Since no detailed information was available, the emergency flue gas temperature was assumed as 20% higher than the typical one. The emergency temperature amounts to twa,1 = 220 °C and twa,2 = 270 °C, respectively, at the chimney outlet and inlet. The emergency temperature was used in the calculations.

5.2. Types of Thermal Effects in the Chimney

The linearly elastic models of chimney concrete walls are the simplest models that indicate the influence of thermal factors. The wall thickness of the reinforced concrete chimney is not large as in the case of silos [15] for hot materials. The model of linear temperature gradient used for these silos gives excessive bending moments. The wall of a reinforced concrete chimney subjected to repeated wind and thermal loads behaves linearly. Another problem is with cracks in the wall which reduce the stiffness of the chimney. Cracks in a chimney reduce the impact of bending moments but also expose the chimney to corrosion. The first load results from the difference between the temperatures on the surface of the chimney shaft. The load was calculated for an ideal situation, i.e., immediately after chimney erection—no degraded insulation, and for a situation when some of the insulation has degraded. The temperature load was introduced as the gradient of the temperatures in the chimney shaft.
The second load stems from the difference between the chimney operating temperature during chimney service life and the initial temperature, i.e., the temperature at which the chimney was erected.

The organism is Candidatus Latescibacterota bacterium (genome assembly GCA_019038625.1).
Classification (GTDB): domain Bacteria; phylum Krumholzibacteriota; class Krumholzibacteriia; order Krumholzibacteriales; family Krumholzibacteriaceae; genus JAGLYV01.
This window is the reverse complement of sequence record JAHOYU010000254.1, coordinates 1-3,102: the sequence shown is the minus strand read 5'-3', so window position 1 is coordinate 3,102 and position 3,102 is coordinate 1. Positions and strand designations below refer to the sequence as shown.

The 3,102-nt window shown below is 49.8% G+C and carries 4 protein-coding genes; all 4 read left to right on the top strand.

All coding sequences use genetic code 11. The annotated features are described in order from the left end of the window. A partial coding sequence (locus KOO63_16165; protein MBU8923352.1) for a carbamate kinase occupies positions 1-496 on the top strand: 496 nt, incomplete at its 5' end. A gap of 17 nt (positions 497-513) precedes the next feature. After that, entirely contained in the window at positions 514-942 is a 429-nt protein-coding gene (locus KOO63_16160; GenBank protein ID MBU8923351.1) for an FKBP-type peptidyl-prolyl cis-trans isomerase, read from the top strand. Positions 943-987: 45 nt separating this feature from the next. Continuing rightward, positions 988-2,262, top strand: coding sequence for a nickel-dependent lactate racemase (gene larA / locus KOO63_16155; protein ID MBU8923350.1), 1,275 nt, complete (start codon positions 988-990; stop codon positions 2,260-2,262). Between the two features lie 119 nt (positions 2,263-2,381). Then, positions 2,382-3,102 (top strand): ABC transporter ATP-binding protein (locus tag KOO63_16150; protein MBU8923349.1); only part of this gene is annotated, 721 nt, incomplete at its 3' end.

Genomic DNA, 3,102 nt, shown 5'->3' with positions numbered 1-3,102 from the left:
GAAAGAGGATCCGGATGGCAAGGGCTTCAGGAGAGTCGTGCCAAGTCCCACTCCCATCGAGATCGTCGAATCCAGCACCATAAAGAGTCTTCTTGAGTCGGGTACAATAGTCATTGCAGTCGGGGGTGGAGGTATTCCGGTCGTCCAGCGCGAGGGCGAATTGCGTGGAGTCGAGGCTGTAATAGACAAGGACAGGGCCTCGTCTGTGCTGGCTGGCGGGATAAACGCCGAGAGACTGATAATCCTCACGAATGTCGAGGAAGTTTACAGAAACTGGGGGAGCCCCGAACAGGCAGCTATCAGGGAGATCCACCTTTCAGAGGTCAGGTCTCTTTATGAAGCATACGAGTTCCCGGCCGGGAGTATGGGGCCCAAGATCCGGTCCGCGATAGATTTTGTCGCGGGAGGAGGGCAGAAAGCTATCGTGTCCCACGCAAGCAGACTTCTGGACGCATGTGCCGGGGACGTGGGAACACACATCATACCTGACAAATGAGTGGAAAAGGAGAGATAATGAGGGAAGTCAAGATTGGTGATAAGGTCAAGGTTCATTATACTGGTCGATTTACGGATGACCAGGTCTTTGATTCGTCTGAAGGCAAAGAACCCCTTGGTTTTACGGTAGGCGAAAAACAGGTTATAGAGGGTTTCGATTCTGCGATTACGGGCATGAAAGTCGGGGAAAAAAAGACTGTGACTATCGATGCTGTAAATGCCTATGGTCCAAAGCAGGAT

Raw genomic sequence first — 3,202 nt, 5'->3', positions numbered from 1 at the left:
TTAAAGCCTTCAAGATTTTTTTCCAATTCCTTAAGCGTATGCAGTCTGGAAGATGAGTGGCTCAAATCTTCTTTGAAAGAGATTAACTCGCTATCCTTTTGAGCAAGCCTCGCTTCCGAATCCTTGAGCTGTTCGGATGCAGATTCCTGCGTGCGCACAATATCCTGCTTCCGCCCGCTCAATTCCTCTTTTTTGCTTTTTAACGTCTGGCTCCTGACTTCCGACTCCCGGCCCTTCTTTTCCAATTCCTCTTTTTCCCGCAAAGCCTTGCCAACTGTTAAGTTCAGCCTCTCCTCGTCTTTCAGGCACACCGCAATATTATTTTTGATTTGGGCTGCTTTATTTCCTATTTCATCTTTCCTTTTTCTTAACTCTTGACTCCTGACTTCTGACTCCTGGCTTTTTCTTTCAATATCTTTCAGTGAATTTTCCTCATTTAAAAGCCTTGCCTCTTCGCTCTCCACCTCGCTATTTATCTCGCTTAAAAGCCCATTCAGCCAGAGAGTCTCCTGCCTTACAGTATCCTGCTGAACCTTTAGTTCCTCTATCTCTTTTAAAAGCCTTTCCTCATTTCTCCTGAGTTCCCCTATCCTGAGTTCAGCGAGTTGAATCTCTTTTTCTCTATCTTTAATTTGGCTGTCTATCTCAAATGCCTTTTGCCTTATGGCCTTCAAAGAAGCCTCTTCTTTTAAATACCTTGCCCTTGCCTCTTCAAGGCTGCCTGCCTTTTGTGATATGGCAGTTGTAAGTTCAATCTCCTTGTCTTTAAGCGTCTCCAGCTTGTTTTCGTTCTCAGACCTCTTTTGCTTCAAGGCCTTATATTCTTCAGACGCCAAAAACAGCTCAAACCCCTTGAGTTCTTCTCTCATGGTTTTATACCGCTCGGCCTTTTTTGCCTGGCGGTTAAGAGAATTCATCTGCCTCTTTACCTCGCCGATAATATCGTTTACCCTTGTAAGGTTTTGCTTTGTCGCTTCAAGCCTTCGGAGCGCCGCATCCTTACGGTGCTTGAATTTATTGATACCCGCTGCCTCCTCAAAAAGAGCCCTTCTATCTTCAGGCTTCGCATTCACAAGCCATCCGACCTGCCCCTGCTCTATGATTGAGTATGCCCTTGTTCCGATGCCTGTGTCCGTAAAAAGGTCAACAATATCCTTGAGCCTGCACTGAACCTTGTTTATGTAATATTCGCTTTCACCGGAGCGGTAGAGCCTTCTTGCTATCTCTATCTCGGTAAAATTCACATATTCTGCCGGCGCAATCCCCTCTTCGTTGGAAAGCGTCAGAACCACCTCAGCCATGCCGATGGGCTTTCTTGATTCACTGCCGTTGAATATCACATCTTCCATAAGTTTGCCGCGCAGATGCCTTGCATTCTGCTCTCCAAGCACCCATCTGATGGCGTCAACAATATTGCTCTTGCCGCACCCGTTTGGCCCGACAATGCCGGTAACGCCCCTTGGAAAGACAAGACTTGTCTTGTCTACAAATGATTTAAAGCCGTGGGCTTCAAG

5.3. Distribution of Temperature in Chimney Wall for Undamaged Insulation

The chimney wall consists of the following layers: the shaft, the thermal insulation, and the lining. The thicknesses and diameters were assumed according to Table 1. As the reference situation, the condition of the chimney immediately after its erection, i.e., with the continuous mineral wool and fibre brick insulation, was adopted. The following thermal conductivity coefficients were assumed: λb = 1.74 W/mK for the reinforced concrete wall, λiz = 0.05 W/mK for the insulation (mineral wool), and λsz = 1.30 W/mK for the fire brick.
Thermal transmittance coefficient k:
1 k = 1 α n + i ( t i λ i κ i r z r i ) + 1 α o ,
where α n = 8 + v = 8 + 10 = 18   W / m 2 K —the inflow coefficient (the zone of the inner surface of the lining), where v —the mean velocity of the flue gas;
  • α o = 24   W / m 2 K —the outflow coefficient (the outer surface of the shaft);
  • t i —the thickness of layer i;
  • λ i —the thermal conductivity coefficient of layer i;
  • r i —the outside radius of layer i;
  • r z —the outside radius of the shaft;
  • κ i —correction coefficients taking into account wall curvature:
  • κ i = ( r z r i ) 0.57 where i = b for the reinforced concrete shaft, i = i z for the mineral wool, i = s z for the fire brick.
The temperature drop in a given layer is expressed by the formula
Δ T i = k t i λ i κ i r z r i Δ t ,
where Δ t = t w t z .
For the inflow and outflow, the temperature drops are
Δ T n = k · 1 α n Δ t    Δ T o = k · 1 α o Δ t .
The temperature at the boundary of each of the layers is
T j = t w k α n · Δ T i Δ T .
Figure 6 and Figure 7 show temperature drops in the particular layers in the winter season and in the summer season. The largest temperature drop occurs in the full insulation layer, and it is about 10 times larger than in the reinforced concrete shaft. Because of the small thickness of the fire brick layer, the temperature drop in this layer is the smallest.

5.4. Distribution of Temperature in Chimney Wall in Case of Insulation Discontinuity

Insulation discontinuities were assumed to occur in 2.5 high segments uniformly distributed along the whole height of the chimney. The mineral wool in the segments was assumed to lack the design insulating power.